BRTA runs again
Tourism group to meet in Hay River Saturday

Doug Ashbury
Northern News Services

NNSL (Oct 18/99) - The organization with the logo of a blue canoeist backed by a yellow sun is being reactivated, it was announced last week.

The Big River Tourism Association was founded in the mid-1970s and managed tourism-related matters throughout the Big River Tourism zone. The group handled marketing, signs, and tourism information.

The Big River zone includes Lutsel K'e, Fort Fitzgerald, Fort Smith, Fort Providence, Fort Resolution and Enterprise.

In 1995, the association folded due to lack of funding. NWT Arctic Tourism, an NWT-wide tourism organization, was set up to handle the Western Arctic's tourism sector.

The BRTA operated with a budget of about $150,000. With the BRTA folding, the organization's executive director was out of work and left the NWT.

BRTA interim president, Clayton Burke, said it became apparent that a regional tourism organization was still needed.

"We'd like to get together and start marketing ourselves. We need marketing. Things have gone backwards (since BRTA folded)," he said Thursday.

And lumping tourism, which used to be part of Economic Development and Tourism, in with Resources, Wildlife and Economic Development, did not help, he said. This meant tourism was grouped with mining which meant tourism was "backburnered," he said.

A year ago, tourism representatives including tour operators, visitor information centre managers, the Dene Cultural Institute, RWED, Parks Canada, and chamber of commerce people met in Hay River to discuss tourism.

It was decided that the Big River Tourism Association should be revived and an organizing committee was struck. The group met in May.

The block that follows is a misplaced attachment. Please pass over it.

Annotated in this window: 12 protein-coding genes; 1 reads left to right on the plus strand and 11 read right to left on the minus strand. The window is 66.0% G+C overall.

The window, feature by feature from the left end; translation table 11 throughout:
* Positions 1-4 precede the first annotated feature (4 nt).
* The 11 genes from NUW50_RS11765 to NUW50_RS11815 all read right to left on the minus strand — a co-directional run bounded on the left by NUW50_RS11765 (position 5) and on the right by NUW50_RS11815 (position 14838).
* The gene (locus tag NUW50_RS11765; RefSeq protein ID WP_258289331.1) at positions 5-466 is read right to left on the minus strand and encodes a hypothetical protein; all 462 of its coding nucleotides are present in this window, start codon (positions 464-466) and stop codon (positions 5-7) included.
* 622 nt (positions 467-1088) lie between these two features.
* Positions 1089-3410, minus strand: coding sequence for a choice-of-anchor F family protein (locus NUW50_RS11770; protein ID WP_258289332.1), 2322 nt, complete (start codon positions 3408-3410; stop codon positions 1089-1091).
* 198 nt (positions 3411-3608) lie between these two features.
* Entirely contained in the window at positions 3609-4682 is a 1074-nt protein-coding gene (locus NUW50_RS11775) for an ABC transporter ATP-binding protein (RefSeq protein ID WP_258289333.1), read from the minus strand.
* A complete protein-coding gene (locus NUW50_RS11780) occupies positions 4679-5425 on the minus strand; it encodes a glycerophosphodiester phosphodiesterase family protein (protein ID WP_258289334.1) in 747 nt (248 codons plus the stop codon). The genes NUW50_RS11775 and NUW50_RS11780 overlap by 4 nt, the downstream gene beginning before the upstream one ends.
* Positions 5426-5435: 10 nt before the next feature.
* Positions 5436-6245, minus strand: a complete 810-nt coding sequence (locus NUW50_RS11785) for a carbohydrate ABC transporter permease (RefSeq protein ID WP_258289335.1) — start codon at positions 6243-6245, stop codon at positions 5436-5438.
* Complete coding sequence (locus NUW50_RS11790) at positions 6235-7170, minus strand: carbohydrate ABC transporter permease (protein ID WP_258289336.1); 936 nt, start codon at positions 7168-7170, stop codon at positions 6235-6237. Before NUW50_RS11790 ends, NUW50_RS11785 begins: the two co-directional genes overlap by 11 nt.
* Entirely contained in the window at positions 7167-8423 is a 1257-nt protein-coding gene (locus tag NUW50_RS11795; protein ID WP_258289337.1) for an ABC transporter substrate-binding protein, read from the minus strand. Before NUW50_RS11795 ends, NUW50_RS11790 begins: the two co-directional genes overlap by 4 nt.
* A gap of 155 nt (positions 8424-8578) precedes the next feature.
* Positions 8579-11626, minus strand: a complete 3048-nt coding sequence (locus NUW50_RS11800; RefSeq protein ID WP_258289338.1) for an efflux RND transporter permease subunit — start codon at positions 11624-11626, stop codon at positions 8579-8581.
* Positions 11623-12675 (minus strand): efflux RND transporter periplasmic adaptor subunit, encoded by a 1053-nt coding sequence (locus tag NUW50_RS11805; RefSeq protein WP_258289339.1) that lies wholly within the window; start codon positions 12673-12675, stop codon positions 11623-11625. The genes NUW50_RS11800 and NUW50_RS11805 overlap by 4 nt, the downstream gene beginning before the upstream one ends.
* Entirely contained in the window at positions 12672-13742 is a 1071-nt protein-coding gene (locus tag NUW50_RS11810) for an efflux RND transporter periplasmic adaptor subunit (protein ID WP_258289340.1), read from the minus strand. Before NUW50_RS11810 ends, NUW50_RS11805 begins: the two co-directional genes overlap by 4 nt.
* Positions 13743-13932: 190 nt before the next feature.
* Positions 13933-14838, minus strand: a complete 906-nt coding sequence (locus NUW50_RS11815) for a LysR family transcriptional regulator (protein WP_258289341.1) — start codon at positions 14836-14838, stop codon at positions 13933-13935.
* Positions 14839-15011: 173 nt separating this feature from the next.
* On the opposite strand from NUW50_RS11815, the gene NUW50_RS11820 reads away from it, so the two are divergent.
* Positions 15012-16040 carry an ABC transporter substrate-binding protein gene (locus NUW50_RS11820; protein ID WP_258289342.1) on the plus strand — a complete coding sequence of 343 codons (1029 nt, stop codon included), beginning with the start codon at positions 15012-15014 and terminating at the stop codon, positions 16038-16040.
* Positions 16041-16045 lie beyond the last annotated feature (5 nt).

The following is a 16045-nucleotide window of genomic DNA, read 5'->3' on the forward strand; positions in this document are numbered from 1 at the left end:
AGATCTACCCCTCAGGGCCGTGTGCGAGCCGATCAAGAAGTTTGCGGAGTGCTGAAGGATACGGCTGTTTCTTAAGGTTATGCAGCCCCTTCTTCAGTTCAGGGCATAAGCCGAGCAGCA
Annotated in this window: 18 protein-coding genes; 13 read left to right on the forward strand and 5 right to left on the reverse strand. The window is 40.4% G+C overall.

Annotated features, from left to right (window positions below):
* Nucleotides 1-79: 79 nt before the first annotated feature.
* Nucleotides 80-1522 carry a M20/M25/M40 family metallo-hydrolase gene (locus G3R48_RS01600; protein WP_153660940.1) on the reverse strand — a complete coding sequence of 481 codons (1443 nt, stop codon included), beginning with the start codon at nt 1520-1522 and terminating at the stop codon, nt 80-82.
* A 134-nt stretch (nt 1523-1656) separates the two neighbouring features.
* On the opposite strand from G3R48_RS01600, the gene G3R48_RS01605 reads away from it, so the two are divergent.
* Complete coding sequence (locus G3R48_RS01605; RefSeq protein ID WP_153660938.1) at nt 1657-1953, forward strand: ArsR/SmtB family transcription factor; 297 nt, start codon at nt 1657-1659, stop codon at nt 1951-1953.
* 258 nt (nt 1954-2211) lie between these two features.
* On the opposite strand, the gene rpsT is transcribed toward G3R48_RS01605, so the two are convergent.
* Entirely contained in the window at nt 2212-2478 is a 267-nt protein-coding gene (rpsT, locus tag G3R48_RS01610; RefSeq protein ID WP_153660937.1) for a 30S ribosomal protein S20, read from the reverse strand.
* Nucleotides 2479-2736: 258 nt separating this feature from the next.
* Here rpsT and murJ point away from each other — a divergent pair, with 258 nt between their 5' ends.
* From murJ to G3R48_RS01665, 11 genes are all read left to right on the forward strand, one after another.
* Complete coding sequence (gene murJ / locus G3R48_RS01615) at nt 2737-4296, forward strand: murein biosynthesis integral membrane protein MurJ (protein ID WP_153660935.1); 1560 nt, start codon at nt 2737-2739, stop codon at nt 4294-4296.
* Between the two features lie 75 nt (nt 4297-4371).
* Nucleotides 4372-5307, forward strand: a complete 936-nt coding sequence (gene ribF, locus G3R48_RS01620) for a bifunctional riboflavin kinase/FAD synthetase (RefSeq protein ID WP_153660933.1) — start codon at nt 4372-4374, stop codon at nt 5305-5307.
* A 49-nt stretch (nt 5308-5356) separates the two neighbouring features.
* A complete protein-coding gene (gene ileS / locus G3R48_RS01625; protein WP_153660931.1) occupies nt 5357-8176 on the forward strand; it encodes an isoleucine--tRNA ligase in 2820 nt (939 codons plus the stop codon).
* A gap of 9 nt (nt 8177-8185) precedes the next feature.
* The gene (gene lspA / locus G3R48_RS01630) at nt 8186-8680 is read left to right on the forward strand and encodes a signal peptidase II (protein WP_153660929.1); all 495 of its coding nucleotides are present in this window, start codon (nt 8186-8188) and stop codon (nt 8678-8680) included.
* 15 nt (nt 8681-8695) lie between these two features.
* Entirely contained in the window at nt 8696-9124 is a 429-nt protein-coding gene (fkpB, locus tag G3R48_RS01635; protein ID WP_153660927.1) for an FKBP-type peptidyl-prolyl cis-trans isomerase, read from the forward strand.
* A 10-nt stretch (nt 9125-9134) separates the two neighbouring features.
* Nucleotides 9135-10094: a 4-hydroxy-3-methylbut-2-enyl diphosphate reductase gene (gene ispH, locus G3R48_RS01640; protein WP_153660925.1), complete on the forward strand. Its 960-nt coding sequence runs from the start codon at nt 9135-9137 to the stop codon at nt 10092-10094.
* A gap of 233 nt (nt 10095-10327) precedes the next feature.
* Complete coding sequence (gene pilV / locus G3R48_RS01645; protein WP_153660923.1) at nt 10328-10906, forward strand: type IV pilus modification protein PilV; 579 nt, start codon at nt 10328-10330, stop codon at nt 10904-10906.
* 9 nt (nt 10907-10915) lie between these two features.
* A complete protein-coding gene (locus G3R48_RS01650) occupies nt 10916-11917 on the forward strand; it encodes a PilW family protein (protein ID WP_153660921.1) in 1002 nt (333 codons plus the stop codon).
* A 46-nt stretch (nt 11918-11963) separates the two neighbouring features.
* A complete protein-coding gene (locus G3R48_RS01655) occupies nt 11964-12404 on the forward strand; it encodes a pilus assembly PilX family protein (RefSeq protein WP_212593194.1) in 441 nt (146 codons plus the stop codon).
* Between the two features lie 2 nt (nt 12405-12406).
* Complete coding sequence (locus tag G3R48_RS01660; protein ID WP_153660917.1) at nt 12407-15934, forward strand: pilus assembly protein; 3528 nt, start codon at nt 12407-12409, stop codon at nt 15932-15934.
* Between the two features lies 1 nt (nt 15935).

A new board of directors will be elected Saturday. All tourism industry representatives are invited.

The association is hoping to work as a group to develop the area's tourism potential.

Other goals include promoting cultural tourism and networking. The association also hopes to help revive other tourism zones and promote joint ventures among the communities and to share resources and information.

The group also plans ties to NWT Arctic Tourism.

And, said Burke, there is a big effort to make sure aboriginal participation will be strong in the new BRTA. Burke, who has been operating a tour business for several years, said his business is down over the last two years.

"I attribute it directly to the lack of a BRTA. Because we had been marketing our region."

Among the big draws to the region is Wood Buffalo National Park.

Mike Keizer, the park's client and heritage services manager, said visitor numbers are, so far, down this year compared to last. But he said much of the drop was due to a slow start tied to poor weather.

From April to September, 1,187 people visited the park's centre in Fort Smith. Last year, over the same period, 1,426 visitors stopped in at the centre. For all of 1998, the centre saw 1,748 visitors.

As for use of the campgrounds, numbers are up, but Keizer said there was an increase in the number of Fort Smith residents going camping.

As for the restart of the BRTA, Keizer said he believes the South Slave needs to work together to boost tourism. "Wood Buffalo is a destination, but there are opportunities all along the way," he said. To get the numbers up, communities will have to get together, he added. Keizer said he is pleased to see renewed interest in getting the BRTA back operating.

The Big River Tourism Association (BRTA) will hold an annual general meeting Saturday, Oct. 23 at 2 p.m. at the Dene Cultural Institute, Hay River Reserve.